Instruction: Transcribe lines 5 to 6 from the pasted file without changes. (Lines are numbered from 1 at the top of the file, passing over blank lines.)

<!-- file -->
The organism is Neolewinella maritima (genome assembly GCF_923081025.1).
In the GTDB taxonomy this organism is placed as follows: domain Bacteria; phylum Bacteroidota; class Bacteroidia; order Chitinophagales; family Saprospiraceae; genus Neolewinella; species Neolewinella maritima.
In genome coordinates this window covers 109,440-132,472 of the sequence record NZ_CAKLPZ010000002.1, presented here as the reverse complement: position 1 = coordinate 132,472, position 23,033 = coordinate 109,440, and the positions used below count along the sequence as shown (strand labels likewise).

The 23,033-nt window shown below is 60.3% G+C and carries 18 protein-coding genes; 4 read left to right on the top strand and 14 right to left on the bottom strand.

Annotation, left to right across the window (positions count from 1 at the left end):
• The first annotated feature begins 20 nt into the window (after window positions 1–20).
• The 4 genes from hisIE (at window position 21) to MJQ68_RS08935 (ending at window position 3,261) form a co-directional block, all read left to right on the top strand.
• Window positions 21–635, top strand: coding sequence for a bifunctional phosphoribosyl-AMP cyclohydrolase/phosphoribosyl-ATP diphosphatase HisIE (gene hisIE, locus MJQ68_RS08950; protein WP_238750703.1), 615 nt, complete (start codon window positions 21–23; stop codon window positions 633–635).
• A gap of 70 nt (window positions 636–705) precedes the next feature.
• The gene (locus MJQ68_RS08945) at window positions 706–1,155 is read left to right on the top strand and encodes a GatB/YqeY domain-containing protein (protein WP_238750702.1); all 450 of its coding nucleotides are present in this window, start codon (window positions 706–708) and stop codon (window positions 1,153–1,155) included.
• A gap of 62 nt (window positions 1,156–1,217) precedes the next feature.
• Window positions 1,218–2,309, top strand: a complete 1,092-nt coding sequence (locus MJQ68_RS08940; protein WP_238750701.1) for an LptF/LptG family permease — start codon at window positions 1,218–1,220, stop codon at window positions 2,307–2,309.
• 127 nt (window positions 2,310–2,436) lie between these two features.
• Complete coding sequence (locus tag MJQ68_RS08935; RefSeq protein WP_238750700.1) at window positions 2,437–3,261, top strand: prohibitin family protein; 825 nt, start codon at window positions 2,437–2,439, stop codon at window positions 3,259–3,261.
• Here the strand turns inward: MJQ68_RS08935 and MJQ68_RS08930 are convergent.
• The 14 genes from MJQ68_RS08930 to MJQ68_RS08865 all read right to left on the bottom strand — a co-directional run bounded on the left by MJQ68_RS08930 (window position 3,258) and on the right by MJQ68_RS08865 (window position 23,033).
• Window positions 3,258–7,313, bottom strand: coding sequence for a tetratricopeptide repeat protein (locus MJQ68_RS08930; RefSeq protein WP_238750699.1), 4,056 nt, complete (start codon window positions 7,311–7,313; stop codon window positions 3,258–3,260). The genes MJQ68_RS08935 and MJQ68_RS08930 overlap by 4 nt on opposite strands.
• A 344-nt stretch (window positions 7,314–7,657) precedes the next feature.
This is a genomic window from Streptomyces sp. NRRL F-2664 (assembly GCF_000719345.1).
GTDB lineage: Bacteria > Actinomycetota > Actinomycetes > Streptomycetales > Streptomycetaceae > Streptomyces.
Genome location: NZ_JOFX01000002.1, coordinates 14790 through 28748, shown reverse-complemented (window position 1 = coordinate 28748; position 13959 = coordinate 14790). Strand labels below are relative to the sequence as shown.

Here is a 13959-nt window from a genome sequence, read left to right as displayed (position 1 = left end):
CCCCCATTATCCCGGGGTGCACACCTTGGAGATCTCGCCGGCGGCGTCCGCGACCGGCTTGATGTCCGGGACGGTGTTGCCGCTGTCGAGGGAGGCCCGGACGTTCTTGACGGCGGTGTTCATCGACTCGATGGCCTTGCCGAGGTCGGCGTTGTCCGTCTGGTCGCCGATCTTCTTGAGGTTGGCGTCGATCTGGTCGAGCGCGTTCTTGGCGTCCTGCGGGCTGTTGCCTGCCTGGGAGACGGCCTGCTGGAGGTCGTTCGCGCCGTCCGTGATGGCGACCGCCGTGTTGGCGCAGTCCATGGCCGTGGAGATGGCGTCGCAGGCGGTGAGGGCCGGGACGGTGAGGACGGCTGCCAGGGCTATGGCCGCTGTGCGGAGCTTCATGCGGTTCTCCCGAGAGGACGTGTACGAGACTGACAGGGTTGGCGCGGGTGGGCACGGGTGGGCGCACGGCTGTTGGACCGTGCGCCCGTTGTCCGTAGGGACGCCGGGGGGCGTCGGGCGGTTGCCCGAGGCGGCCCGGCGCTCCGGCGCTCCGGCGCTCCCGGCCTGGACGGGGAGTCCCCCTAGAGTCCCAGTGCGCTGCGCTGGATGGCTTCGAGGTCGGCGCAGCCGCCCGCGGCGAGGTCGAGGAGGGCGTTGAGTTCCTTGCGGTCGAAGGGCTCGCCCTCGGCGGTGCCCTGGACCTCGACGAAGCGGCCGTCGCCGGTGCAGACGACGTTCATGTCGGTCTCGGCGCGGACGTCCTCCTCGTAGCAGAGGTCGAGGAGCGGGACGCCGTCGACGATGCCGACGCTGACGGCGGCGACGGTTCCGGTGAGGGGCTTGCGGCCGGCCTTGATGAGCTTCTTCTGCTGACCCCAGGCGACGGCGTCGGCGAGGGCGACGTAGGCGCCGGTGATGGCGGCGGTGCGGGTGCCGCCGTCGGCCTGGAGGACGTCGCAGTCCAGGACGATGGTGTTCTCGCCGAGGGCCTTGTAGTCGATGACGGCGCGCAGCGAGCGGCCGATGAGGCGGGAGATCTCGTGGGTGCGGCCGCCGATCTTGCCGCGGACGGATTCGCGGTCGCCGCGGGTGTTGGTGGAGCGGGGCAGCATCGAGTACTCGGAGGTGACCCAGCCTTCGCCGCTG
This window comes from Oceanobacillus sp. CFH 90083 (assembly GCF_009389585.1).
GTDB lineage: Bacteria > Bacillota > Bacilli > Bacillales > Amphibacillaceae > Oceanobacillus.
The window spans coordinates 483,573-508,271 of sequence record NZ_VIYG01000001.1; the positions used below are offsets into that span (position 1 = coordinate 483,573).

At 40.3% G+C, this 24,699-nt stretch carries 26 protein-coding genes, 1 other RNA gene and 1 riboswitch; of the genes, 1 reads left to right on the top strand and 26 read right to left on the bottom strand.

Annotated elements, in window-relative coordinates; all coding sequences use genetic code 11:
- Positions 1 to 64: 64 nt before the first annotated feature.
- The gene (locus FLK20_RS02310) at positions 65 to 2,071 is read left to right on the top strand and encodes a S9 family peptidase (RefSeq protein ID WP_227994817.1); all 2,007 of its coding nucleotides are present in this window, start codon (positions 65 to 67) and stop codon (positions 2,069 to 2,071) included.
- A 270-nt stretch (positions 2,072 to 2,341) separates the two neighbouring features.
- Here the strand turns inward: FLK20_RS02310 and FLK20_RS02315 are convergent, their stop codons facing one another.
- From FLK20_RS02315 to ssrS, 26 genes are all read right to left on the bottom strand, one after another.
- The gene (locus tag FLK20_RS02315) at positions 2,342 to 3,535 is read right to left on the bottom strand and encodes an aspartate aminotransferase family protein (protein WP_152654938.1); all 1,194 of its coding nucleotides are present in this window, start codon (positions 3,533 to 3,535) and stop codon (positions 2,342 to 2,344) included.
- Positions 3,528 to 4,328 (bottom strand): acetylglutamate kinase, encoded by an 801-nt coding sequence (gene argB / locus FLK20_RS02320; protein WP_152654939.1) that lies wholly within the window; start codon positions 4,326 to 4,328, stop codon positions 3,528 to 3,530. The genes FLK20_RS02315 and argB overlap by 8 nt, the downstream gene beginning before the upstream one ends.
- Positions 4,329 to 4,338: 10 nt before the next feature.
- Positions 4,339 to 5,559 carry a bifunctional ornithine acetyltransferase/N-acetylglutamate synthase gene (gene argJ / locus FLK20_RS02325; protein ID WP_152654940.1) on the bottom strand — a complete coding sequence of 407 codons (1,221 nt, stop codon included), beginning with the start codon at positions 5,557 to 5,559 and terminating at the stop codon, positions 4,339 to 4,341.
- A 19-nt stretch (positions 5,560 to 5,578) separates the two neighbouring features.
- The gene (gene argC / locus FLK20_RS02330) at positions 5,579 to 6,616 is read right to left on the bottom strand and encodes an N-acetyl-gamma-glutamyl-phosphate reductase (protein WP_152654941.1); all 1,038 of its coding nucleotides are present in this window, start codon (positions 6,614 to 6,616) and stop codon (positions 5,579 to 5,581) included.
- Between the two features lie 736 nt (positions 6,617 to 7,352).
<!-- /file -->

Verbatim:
Annotation, left to right across the window (positions count from 1 at the left end):
• The first annotated feature begins 20 nt into the window (after window positions 1–20).